India and Pakistan have the advantage of an existing, long-standing accord, the Indus Waters Treaty. Nevertheless the treaty has been under increasing stress in recent years. Deteriorating relations between India and Pakistan have been the key reason, though a thaw has recently emerged. Climate change, among other environmental factors, is incentivizing Indian dam designs (particularly on the Chenab river) that could cumulatively achieve a high level of manipulable storage capacity, even as increased water stress in Pakistan encourages misperceptions of Indian responsibility. The India-China contestation over the flood-prone Brahmaputra (known as the Yarlung Tsangpo in China) is a much more recent development. The basin lacks a substantial water treaty, which disadvantages future disputes. China, as the upstream actor in this case, is building a number of dams, including a massive 60 GW planned project at the Great Bend of the river.
China’s clean energy commitments, themselves driven by climate change, are driving the expansion of hydropower projects such as the Great Bend. Climate change is also likely to increase flood intensity in India’s Assam state. These developments may induce Indian perceptions of Chinese water manipulation, whether such manipulation occurs or not. China’s historic lack of transparency about its transboundary river projects does not help.
China’s rivalry with India has sharpened since a violent clash on their contested border in June 2020. Preventing an escalation is in the U.S. national interest. At the same time, the United States is increasingly centering India in its strategy to counter growing Chinese power, creating a complex security triangle among the three countries.
The China Factor
China is a consequential actor in almost all major inter-state rivalries in the region, and is also a major carbon emitter, though it recently pledged to achieve “Net Zero” status by 2060. The U.S.-China relationship promises to be difficult, with President Biden foreseeing “extreme competition” and security groupings such as the Quadrilateral Security Dialogue expanding agendas that implicitly seek to counter Beijing.
Even so, China and the United States agree much more than disagree on climate change. Both countries face increasing natural disasters and use civilian and military capacities to respond. Cooperation between their military and civilian agencies on climate-related issues could act as a needed mechanism for stabilizing an otherwise risk-prone relationship.
Recommendations for the U.S. National Security Community
As the reports suggest, these complex climate-enhanced challenges, along with the Biden Administration’s whole-of-government approach to climate, present U.S. national security experts a new task. U.S. allies and competitors in the Indo-Pacific are watching to see how the Administration’s strategy manifests in their region. To advance the U.S. national interest, national security actors should:
- Encourage regional military, intelligence and security actors to incorporate climate change projections and their likely impacts into security planning, training and operations in a holistic and systematic manner. U.S.-hosted joint exercises in disaster preparedness and response could be “upgraded” to include more predictive modeling, scenario analysis and gaming, to heighten preparedness for the security challenges that climate change poses.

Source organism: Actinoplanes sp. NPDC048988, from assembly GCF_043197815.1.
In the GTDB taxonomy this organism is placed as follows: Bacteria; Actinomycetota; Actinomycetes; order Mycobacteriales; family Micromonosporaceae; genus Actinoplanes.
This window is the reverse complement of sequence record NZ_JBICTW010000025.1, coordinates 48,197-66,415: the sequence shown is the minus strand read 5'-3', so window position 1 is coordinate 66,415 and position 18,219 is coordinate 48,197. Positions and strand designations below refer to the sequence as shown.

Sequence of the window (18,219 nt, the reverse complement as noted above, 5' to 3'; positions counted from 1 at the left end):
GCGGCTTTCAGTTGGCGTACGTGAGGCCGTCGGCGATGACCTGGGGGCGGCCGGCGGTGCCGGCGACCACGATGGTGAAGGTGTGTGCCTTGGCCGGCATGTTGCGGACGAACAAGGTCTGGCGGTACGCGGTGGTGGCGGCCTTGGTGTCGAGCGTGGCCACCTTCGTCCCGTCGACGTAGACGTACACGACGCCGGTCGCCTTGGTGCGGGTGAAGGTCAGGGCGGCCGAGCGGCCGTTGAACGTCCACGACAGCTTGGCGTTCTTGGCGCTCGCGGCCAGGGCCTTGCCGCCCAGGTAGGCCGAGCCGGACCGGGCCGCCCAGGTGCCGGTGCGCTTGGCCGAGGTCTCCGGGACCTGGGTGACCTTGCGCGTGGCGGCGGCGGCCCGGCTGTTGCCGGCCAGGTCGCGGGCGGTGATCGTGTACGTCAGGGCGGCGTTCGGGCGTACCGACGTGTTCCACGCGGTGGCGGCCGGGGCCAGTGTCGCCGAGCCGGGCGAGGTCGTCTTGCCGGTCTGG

- Urge the region’s governments to enshrine climate security goals into all relevant regional forums. ASEAN, East Asia Summit, the South Asian Association of Regional Cooperation, and the Quadrilateral Security Dialogue could start coordinating data-sharing, planning, funding and emergency response protocols.
- Engage China, as the most consequential Asian actor, to ensure it is a core part of the solution. Given sovereignty sensitivities, a first step would be exploring cooperation on data-sharing and data-interpretation on potential quick-onset climate impacts. Eventually, collaboration could expand into HA/DR. Including China as a climate stakeholder could help build trust even as U.S.-China relations struggle elsewhere.
- Partner with officials in other U.S. government agencies on climate security matters. The U.S. national security community can build partnerships with Energy, Commerce, and Treasury, as well as the scientific community on the nexus of climate change and national security.
The geopolitics of climate have arrived in the Indo Pacific. Tackling climate security offers a path for the U.S. to reclaim its regional leadership role, while furthering stability and human security in the region.
Sarang Shidore is Senior Fellow with the Council on Strategic Risks in Washington, DC, Senior Research Analyst at the Lyndon B. Johnson School of Public Affairs at the University of Texas at Austin and an independent consultant in geopolitical risk and climate/energy transitions.
Shiloh Fetzek is Senior Fellow for International Affairs at the Center for Climate and Security in Washington, DC, an Associate Fellow at the International Institute for Strategic Studies, and an independent consultant on climate change and security working with the UN, World Bank and UK Foreign, Commonwealth and Development Office.
Rachel Fleishman is Senior Fellow for Asia-Pacific at the Center for Climate and Security, an institute of the Council on Strategic Risks in Washington, DC, and Asia-Pacific liaison at the International Military Council on Climate and Security (IMCCS).
Join Harvard University’s Belfer Center for Science and International Affairs for The Climate Change, Intelligence and Global Security Conference on Friday, April 23 from 12p – 5:30p ET